The brahmin and the snake

THE BRAHMIN AND THE SNAKE

Unthoughtful actions have no value
There lived a poor Brahmin in a village. His name was Haridatta. He had a small farm to till, but in spite of all his hard work nothing grew in his farm.

Once, after finishing his work in the farm he felt so much tired that he fell asleep under a tree. When he woke up, he saw a snake sitting outside a hole at a little distance from him. Seeing the Brahmin the snake hissed loudly. The Brahmin became frightened.

He thought to himself: 'It must be lord cobra who is highly annoyed with me, because I never offered him milk. This might also be the reason, why nothing grows in my farm. So, I must offer milk to lord cobra and pray to him.'

The Brahmin offered a bowl of milk to lord cobra and prayed to him for wealth and happiness.

After finishing the milk, lord cobra said to the Brahmin, "I'm pleased with you. Bring a bowl of milk for me daily." Then he crawled back into his hole.

When the Brahmin went to collect the empty bowl of milk, he was astonished to find a gold coin lying in it. The Brahmin became very happy to get that gold coin. He thought it to be a blessing from lord cobra. Thus, he offered a bowl of milk everyday to lord cobra and each day he collected a gold coin in return from the bowl. In this way, the Brahmin collected hundreds of gold coins. His barren field began yielding a lot of crops. His days had changed.

Soon the Brahmin became a rich man. He started a big business in the neighbouring town. But he continued tilling his farm, as before.

Once the Brahmin had to go to a distant town for purchasing seeds of fruit and vegetables. He told his son to look after lord cobra and offer him a bowl of milk everyday.

The Brahmin's son offered a bowl of milk to lord cobra everyday as instructed by his father. Lord cobra drank the milk and soon thereafter, a gold coin appeared in the bowl, as usual.

One day, the son of the Brahmin thought to himself: 'There must be a lot of gold coins in the stomach of lord cobra,' what a fool my father was to collect only one coin a day.'

The next day he kept a bowl of milk outside lord cobra's hole and waited at a distance with an axe in his hand.

As soon as lord cobra came out of his hole to drink the milk, the son of the Brahmin cut off the neck of lord cobra with his axe.

Lord Cobra died. The son of the Brahmin slit the stomach of lord cobra, but he could not find any gold coin inside it.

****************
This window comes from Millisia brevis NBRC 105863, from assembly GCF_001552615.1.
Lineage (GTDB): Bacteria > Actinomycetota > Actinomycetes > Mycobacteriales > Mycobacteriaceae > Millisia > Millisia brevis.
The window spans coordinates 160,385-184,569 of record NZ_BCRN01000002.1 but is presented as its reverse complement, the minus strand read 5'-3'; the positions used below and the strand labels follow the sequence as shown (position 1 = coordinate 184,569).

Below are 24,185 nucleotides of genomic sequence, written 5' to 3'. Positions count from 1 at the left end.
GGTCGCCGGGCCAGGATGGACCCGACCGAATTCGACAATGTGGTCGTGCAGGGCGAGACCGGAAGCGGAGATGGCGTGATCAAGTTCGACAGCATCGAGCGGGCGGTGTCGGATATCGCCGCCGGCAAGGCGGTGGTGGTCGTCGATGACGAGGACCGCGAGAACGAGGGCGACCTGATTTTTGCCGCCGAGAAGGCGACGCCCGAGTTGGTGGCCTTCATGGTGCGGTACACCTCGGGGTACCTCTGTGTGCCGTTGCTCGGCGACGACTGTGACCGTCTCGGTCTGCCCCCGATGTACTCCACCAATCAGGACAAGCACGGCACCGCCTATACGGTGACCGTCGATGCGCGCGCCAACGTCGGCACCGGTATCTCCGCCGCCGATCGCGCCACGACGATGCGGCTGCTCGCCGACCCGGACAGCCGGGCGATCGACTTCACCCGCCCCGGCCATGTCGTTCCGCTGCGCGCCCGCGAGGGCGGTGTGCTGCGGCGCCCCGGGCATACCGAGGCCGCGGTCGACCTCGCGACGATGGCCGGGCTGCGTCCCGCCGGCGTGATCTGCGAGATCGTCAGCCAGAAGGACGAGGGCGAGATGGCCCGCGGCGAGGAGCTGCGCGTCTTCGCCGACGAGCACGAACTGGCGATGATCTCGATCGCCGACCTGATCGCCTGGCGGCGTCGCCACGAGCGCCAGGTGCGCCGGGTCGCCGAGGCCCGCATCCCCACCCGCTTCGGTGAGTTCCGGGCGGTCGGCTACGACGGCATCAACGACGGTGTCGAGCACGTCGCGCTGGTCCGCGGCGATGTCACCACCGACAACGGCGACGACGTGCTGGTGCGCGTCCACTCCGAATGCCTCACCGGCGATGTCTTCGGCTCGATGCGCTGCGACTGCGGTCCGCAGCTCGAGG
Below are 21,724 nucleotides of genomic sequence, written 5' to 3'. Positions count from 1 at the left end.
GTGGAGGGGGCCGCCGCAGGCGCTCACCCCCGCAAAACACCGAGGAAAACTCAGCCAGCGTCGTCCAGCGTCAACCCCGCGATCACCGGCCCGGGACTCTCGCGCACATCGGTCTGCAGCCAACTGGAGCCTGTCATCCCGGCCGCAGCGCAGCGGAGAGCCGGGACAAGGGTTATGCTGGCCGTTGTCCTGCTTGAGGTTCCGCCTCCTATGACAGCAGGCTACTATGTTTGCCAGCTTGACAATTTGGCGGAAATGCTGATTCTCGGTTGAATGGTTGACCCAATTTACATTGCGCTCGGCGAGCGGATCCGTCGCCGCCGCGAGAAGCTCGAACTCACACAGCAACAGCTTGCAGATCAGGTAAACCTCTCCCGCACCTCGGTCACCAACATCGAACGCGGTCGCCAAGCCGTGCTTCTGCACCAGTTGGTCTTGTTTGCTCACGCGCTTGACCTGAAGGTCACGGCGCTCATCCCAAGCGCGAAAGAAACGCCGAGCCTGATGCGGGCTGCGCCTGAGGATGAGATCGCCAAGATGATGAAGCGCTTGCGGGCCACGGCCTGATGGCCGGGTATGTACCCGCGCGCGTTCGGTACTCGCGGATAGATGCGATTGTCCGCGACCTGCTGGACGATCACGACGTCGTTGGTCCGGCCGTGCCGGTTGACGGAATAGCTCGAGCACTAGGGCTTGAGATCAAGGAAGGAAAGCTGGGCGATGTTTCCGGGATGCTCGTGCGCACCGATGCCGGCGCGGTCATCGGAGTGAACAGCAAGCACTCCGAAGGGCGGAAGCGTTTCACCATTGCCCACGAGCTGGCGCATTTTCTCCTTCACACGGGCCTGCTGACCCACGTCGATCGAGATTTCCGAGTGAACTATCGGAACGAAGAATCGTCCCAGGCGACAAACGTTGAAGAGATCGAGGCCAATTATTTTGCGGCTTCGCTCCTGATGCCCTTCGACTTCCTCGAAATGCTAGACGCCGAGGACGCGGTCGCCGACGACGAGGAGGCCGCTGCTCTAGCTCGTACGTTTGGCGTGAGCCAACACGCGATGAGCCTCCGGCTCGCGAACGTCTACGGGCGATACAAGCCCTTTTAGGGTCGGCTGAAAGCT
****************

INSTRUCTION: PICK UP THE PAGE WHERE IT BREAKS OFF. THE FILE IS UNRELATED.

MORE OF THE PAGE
After a few days, when the Brahmin returned home, he found lord cobra dead. He said to his son, "Oh! my foolish son, why did you do this? You killed lord cobra. Now we won't get even a single gold coin. It is better, you get out of my sight.

Panchatantra Stories

1. A poor brahmin's dream
2. Beware of mean friends
3. Brahmadatta, the crab and the snake
4. Courtesy
5. Dantila the trader and gorambha the sweeper
6. Death and lord indra's parrot
7. Dharambuddhi and paapbuddhi
8. Hello! cave
9. King chandra and the monkey chief
10. King nanda and vararuchi
11. Somilaka the weaver
12. The bad lady and the wolf
13. The bats
14. The bear and golu and molu
15. The bird with two heads
16. The brahmin and the delicious dishes
17. The brahmin and the diamonds
18. The brahmin and the snake
19. The brahmin and the three thugs
20. The bullock and the lion
21. The camel with a bell round his neck
22. The cat, the rat and the hunter
23. The clever jackal
24. The cow and the tiger
25. The crow and the monkey
26. The crow and the water pitcher
27. The cunning judge
28. The cunning snake
29. The devta and the weaver
30. The dhobi's donkey
31. The dog in a foreign country
32. The donkey and the cunning fox
33. The donkey and the leopard's skin
34. The donkey who sang a song
35. The fake king
36. The falcon and the crow
37. The fool and the crooks
38. The foolish jackal
39. The four foolish brahmins
40. The four friends and the hunter
41. The fox and the elephant
42. The frog and the serpent
43. The giant and the helpless brahmin
44. The giant and the horse thief
45. The golden bird and the king
46. The golden birds and the golden swans
47. The golden goats
48. The hermit and the jumping rat
49. The horse and the lion
50. The hunter and the doves
51. The jackal and the arrow
52. The jackal and the drum
53. The king and the parrots
54. The king cobra and the ants
55. The lapwings and the sea
56. The lion and the hare
57. The lion and the woodcutter
58. The lion's bad breath
59. The lioness and the young jackal
60. The little mice and the big elephants
61. The louse and the bed-bug
62. The marriage of a snake
63. The merchant and the barber
64. The merchant's son
65. The mice that ate balance
66. The mongoose and the baby in the cradle
67. The monkey and the crocodile
68. The monkey and the log
69. The monkeys and the red berries
70. The mouse and the bull
71. The old greedy crane
72. The old wise crow
73. The peacock and the fox
74. The potter's truth
75. The prince and the bear
76. The prince and the seedling
77. The rabbits and the elephants
78. The revenge of the elephant
79. The rich mohan and the poor sohan
80. The rotating wheel
81. The sage and the mouse
82. The shepherd and the wolf
83. The stag and his antlers
84. The talkative tortoise
85. The thief and the sanyasi
86. The thief, the giant and the brahmin
87. The trick of the crow
88. The useful thief
89. The village mouse visits town mouse
90. The visit of the swan
91. The wind and the sun
92. The wise crab
93. The wolf and the crane
94. The wolf and the lamb
95. Three fish and the fishermen
96. Two fish and a frog
97. United we stand: divided we fall
98. When the lion came back to life
99. Who will bell the cat
100. Why the owls became enemies of the crows

Chourishi Systems